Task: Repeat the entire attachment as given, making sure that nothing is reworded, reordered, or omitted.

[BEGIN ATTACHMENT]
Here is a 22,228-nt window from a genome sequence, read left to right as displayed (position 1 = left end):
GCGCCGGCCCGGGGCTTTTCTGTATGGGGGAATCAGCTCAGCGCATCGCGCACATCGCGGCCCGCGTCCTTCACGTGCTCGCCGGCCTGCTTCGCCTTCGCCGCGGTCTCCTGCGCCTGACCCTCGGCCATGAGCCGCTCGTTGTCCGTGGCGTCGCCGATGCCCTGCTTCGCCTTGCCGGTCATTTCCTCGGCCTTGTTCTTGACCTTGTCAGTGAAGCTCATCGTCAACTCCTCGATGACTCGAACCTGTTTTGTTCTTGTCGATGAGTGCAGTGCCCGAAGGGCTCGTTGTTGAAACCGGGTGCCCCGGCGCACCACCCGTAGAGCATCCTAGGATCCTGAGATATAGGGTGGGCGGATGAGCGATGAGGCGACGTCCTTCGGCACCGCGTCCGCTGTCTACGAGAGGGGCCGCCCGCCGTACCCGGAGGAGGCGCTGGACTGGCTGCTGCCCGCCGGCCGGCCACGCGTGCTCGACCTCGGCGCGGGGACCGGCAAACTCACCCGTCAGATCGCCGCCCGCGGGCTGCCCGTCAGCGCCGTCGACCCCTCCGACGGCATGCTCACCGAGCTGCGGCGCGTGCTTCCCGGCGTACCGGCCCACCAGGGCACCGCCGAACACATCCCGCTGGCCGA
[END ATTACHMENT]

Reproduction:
Here is a 22,228-nt window from a genome sequence, read left to right as displayed (position 1 = left end):
GCGCCGGCCCGGGGCTTTTCTGTATGGGGGAATCAGCTCAGCGCATCGCGCACATCGCGGCCCGCGTCCTTCACGTGCTCGCCGGCCTGCTTCGCCTTCGCCGCGGTCTCCTGCGCCTGACCCTCGGCCATGAGCCGCTCGTTGTCCGTGGCGTCGCCGATGCCCTGCTTCGCCTTGCCGGTCATTTCCTCGGCCTTGTTCTTGACCTTGTCAGTGAAGCTCATCGTCAACTCCTCGATGACTCGAACCTGTTTTGTTCTTGTCGATGAGTGCAGTGCCCGAAGGGCTCGTTGTTGAAACCGGGTGCCCCGGCGCACCACCCGTAGAGCATCCTAGGATCCTGAGATATAGGGTGGGCGGATGAGCGATGAGGCGACGTCCTTCGGCACCGCGTCCGCTGTCTACGAGAGGGGCCGCCCGCCGTACCCGGAGGAGGCGCTGGACTGGCTGCTGCCCGCCGGCCGGCCACGCGTGCTCGACCTCGGCGCGGGGACCGGCAAACTCACCCGTCAGATCGCCGCCCGCGGGCTGCCCGTCAGCGCCGTCGACCCCTCCGACGGCATGCTCACCGAGCTGCGGCGCGTGCTTCCCGGCGTACCGGCCCACCAGGGCACCGCCGAACACATCCCGCTGGCCGA